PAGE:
By

Dietary Supplements: Does the Bottle Contain What the Label Says?

Do store brands of dietary supplements contain the ingredients the labels claim?, asked scientists from The New York attorney general’s office. In analysis of supplements from Walmart, Target, GNC, and Walgreens, they found that only 21% of the supplements did contain the ingredients listed and that “most” contained ingredients not included on the label. The resulting response has included furor over the attorney general’s testing methods as well as people claiming that these results support what they knew all along. Amid all the outrage, some interesting points have caught my eye. Here’s what I found most interesting:

How Not to Test a Dietary Supplement in The New Yorker examines whether DNA barcode testing is an accurate way to assess the ingredients of supplements. (Tammy Rome, an herbalist and writer for Migraine.com, argues that it is not.)

Your Vitamins May Be Lying to You: Why Big Herba is Out of Control, in Salon, carries important information far beyond the sensational headline: “The very same mega-companies with gigantic chemical labs that make drugs are cooking up vitamin and herbal supplements labeled with sunny terms like ‘natural’ and ‘wholesome.’ Pfizer, Unilever, Novartis, GlaxoSmithKline and other big pharmaceutical firms make or sell supplements. Procter & Gamble Co. and Arm & Hammer are also in on the action. Wall Street is getting in on the game, too: the Carlyle Group, a private-equity titan, owns NBTY (formerly Nature’s Bounty), whose brands include Nature’s Bounty, Sundown Naturals, Puritan’s Pride, and Vitamin World.”

People take herbs and supplements for a variety of reasons, only one of which is distrust of the pharmaceutical industry. Still, if that’s important to you, then you’ll want to do careful research to find out if you’re supporting Big Pharma when purchasing supplements. Other people will seek out supplements sold by pharmaceutical companies, assuming that they have more rigorous scientific and safety standards than smaller, less known companies.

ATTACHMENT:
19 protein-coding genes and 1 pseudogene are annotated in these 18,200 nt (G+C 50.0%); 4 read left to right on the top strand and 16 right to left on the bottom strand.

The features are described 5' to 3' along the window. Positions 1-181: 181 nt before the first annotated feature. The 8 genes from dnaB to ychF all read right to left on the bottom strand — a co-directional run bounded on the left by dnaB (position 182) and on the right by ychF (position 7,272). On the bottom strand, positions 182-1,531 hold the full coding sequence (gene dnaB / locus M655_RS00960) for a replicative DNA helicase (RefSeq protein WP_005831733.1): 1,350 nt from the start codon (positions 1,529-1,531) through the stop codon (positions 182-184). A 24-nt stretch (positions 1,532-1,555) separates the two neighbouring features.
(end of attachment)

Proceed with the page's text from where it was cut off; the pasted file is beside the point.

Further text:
In Be Careful Where You Buy Your Herbal Products!, headache specialist Alexander Mauskop, M.D., discusses the supplements he recommends and says that his preferred brand is Nature’s Way.

As so often happens, I’m left with no answers, just more questions. First, what about non-store brands? Does Nature’s Way, for example, contain the DNA of the listed ingredients? If so, it supports the idea that store brands could be lacking, though even that raises additional questions. If not, we’re still left to wonder if the testing methods were inaccurate or if all supplements or bogus or something in between. Also, if the pharmaceutical industry plays a large role in the supplement industry, does that make supplements more or less reliable, or does it make no difference? From my reading today, it appears that how you answer that question depends on your beliefs about Big Pharma. Finally, does this even matter? Will it change consumers’ purchasing behaviors? Will it just increase the divide between those who think supplements are the best and those who believe they’re hogwash? Will people become even more invested in their existing opinions, as studies have found happens when people who are anti-vaccination are shown pictures of children with the disease they aren’t vaccinating for?

What’s your reaction to the news? Will it change the way you think about supplements or where you buy them?

By

Education & Advertising Revisited

Yesterday I received the first mailing of Pfizer’s “Be Stronger Than Your Migraine” campaign. Disguised as a letter welcoming me to the program, the mailing was all about how the drug will change my life. The main points:

  • Don’t give up – Even if it didn’t work last time, Relpax may work in the future
  • Partner with your doctor – Your doctor needs to know how you’re doing on the drug and should give you refills before you run out

I also got the patient info sheet that’s included with every prescription. More pieces of the toolkit are supposedly on the way. Maybe they’ll even address tools other than Relpax.

Coincidentally, an e-mail message from an Ortho-McNeil employee also arrived yesterday, asking my opinion of the Topamax and Axert educational and advertising sites. Before I had a chance to look at the sites, I wondered if my response to the Relpax campaign was too harsh or not well thought out.